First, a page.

My father in law had a glut of homegrown cucumbers and so gave some to us to eat. However, we just don’t get through enough cucumbers to eat them before they are well past their best.
Luckily, cucumbers make a really great pickle which means we can now keep them for months!
A pickle works by creating an environment that is extremely hostile to pathogens. Vinegar, salt and sugar are all great at keeping bacteria at bay. So by adding food to a brine made with those ingredients in a tightly sealed jar you can greatly extend shelf life.
The only problem is that a pickle can take a while to get to work. The vinegar will take a relatively long time to kill all of the nasties in the jar and any flavours we add will take time to infuse.
With a sous-vide we can speed both of these processes up. By heating to 60 degrees Celsius we can sterilise our jars and we can help the flavours to mingle.
These pickles will last for six months on the shelf, but after opening you’ll need to transfer them to the refrigerator and eat more quickly.
I’ve used cucumbers in this recipe, but as long as you stick to the method for heating and for making the brine you can swap out the cucumber or any of the flavouring for your own preferences.


The vinegar that I buy comes in 375 millilitre bottles, so this recipe works with that as the baseline. However, you may need to scale up or down depending on how big your jars are and how much you want to pickle.
For the pickling liquid (brine):

  • 375 millilitres white wine vinegar
  • 375 millilitres water
  • 80 grams granulated sugar
  • 20 grams salt

For the cucumbers (these ingredients can all be swapped to make a pickle of your own design):

  • Cucumber
  • Fresh dill
  • Birds eye chillis
  • Mustard seeds
  • Cumin seeds
  • Coriander seeds
  • Whole peppercorns


You’ll need some mason jars to make this recipe. These are jars where the lid is made with an outer ring and an insert into the middle. This design allows air to escape during the cooking, without this you are risking that your glass may crack as the pressure builds up inside.
At the end of the process, you’ll find that the expanding and contracting of the air helps to tightly seal the lids, so it’s important that the air can escape.

  1. Firstly, check your jars for any damage and wash with warm soapy water. Damaged jars may crack or not seal correctly and any contamination may interfere with the pickle.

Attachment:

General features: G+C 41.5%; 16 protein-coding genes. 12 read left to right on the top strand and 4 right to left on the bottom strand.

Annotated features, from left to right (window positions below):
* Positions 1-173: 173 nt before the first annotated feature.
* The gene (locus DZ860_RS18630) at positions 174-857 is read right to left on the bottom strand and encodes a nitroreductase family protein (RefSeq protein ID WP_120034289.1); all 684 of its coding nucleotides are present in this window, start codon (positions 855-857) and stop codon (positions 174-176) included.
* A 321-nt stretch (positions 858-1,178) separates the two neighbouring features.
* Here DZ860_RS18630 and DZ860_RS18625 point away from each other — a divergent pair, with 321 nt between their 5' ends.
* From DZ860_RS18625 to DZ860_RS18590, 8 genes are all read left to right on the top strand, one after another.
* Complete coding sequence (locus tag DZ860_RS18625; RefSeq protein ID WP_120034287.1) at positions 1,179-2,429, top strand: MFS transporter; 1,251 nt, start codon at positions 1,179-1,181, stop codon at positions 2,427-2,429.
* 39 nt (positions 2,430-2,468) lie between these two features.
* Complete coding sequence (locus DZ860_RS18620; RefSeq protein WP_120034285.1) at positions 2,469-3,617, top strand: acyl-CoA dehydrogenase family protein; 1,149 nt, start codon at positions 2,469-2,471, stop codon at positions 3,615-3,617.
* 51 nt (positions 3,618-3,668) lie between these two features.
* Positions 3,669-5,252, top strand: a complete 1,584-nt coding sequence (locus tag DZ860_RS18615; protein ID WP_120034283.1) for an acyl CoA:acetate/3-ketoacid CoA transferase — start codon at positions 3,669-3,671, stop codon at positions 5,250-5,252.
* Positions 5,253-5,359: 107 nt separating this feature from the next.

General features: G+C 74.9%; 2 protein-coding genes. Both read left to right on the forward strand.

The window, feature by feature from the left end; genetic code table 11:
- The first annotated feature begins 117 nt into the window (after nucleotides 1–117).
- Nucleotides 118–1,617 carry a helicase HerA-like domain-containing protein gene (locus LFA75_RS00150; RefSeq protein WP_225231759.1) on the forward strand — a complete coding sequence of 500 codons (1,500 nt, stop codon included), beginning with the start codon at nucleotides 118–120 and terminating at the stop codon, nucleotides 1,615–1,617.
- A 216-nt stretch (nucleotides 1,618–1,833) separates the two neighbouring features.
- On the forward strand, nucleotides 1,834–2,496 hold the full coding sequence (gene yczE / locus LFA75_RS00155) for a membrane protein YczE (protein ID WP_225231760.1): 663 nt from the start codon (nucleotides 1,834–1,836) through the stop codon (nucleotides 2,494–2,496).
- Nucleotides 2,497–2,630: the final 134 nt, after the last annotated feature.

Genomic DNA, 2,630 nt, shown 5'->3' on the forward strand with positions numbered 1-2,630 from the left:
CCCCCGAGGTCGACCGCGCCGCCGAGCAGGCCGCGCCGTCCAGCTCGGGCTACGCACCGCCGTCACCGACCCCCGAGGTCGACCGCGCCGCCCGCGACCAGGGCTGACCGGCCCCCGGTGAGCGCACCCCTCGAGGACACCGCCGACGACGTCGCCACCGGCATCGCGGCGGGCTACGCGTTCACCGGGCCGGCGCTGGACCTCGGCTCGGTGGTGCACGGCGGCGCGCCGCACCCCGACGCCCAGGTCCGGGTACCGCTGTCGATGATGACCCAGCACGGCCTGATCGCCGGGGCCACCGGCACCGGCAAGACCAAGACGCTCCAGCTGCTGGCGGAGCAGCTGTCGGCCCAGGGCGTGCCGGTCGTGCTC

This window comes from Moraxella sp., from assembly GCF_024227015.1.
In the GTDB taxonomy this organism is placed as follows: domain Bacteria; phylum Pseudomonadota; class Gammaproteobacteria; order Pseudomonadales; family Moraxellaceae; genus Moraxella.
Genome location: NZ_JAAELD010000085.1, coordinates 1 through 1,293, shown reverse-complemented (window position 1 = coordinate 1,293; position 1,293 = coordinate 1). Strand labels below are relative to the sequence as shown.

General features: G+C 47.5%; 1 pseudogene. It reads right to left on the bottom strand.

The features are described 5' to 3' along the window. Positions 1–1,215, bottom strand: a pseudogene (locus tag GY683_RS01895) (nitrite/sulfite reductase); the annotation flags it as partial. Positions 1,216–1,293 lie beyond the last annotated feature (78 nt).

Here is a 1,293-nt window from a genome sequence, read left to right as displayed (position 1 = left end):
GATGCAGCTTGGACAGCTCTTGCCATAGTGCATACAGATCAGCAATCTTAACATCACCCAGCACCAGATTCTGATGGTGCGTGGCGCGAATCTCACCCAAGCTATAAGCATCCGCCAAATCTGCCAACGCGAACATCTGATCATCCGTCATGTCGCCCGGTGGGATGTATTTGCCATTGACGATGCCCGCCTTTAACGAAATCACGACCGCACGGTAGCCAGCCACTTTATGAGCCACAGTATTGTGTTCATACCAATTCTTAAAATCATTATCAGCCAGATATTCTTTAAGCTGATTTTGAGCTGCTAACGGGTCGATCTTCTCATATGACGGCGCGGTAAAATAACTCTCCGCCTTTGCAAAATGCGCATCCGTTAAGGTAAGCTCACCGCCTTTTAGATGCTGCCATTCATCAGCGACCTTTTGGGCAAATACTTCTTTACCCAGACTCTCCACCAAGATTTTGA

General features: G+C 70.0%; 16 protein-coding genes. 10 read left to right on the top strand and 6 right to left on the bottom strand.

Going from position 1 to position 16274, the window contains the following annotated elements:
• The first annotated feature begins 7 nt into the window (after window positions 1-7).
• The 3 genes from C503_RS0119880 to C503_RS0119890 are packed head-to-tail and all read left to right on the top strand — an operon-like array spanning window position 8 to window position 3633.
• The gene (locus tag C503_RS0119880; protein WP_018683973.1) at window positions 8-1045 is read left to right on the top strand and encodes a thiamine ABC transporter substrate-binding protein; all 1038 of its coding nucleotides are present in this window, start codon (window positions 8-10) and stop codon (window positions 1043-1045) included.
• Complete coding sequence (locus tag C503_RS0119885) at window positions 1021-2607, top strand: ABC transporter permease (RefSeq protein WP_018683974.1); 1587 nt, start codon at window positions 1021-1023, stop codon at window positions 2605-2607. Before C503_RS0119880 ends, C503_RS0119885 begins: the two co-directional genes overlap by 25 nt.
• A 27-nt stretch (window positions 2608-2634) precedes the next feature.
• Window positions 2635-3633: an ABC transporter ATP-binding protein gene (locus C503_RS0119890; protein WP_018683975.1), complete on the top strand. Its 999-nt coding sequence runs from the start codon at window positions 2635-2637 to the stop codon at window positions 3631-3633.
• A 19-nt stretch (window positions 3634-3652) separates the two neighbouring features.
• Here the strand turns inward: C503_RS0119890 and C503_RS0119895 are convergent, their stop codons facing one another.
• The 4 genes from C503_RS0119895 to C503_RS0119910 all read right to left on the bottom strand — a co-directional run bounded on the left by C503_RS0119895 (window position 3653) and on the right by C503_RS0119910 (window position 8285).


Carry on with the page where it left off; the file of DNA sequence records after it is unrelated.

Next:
2. Heat your sous vide to 60 degrees Celsius.
  3. Next add your aromatics (the dill, chilli and seeds) to each jar. Keep everything whole rather than grinding/chopping. You’ll only need around half a teaspoon of each seed, a single chilli and a few fronds of dill for each jar, but you can experiment with the amounts of each to your preference.
  4. Chop up your cucumber and add to the jars. You can chop into any shape you like but make sure the pieces are fairly chunky and that you don’t pack the jars too tightly. You want enough room for everything to move around in the jar and you’ll need to be able to submerge all of the ingredients in the brine while leaving some room under the lid.
  5. Next fill up the jars almost to the top with the brine leaving about 1 centimetre at the top of the jar. If anything pokes out above the liquid then remove it from the jar.
  6. Screw on the lids until they are “finger tight”. You should be able to unscrew the lid with your fingertips. Any tighter than this and air won’t be able to escape.
  7. Add to the sous vide and leave for 2.5 hours. This time works for jars up to 1 litre. If you’re using anything bigger you’ll want to leave it in for longer so that the contents can reach 60 degrees.
  8. Remove the jars from the sous vide and set aside at room temperature for a further 12 hours. You may find that the tops of your jars have ballooned under the air pressure. As they cool the lid will contract and completely seal the jar.

You can eat these straight away, but they’ll keep for six months on your shelf. Once opened keep in the refrigerator.

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